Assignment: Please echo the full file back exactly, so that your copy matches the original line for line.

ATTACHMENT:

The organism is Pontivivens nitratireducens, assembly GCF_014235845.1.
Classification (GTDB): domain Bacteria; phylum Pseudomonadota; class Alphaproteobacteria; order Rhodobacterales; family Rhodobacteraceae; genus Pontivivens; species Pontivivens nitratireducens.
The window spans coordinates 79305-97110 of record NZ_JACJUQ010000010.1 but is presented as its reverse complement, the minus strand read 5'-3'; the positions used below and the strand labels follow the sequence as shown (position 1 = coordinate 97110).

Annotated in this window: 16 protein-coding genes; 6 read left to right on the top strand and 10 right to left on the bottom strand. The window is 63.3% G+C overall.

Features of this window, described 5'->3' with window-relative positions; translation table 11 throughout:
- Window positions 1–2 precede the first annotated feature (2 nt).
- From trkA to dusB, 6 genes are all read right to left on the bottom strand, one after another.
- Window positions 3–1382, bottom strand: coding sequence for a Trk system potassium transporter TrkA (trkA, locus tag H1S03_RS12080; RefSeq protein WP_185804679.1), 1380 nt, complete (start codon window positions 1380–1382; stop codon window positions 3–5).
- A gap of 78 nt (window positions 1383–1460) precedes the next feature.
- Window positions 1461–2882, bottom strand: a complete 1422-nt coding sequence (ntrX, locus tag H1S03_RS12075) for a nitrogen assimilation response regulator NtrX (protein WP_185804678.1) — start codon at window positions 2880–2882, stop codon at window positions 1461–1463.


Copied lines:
The organism is Pontivivens nitratireducens, assembly GCF_014235845.1.
Classification (GTDB): domain Bacteria; phylum Pseudomonadota; class Alphaproteobacteria; order Rhodobacterales; family Rhodobacteraceae; genus Pontivivens; species Pontivivens nitratireducens.
The window spans coordinates 79305-97110 of record NZ_JACJUQ010000010.1 but is presented as its reverse complement, the minus strand read 5'-3'; the positions used below and the strand labels follow the sequence as shown (position 1 = coordinate 97110).

Annotated in this window: 16 protein-coding genes; 6 read left to right on the top strand and 10 right to left on the bottom strand. The window is 63.3% G+C overall.

Features of this window, described 5'->3' with window-relative positions; translation table 11 throughout:
- Window positions 1–2 precede the first annotated feature (2 nt).
- From trkA to dusB, 6 genes are all read right to left on the bottom strand, one after another.
- Window positions 3–1382, bottom strand: coding sequence for a Trk system potassium transporter TrkA (trkA, locus tag H1S03_RS12080; RefSeq protein WP_185804679.1), 1380 nt, complete (start codon window positions 1380–1382; stop codon window positions 3–5).
- A gap of 78 nt (window positions 1383–1460) precedes the next feature.
- Window positions 1461–2882, bottom strand: a complete 1422-nt coding sequence (ntrX, locus tag H1S03_RS12075) for a nitrogen assimilation response regulator NtrX (protein WP_185804678.1) — start codon at window positions 2880–2882, stop codon at window positions 1461–1463.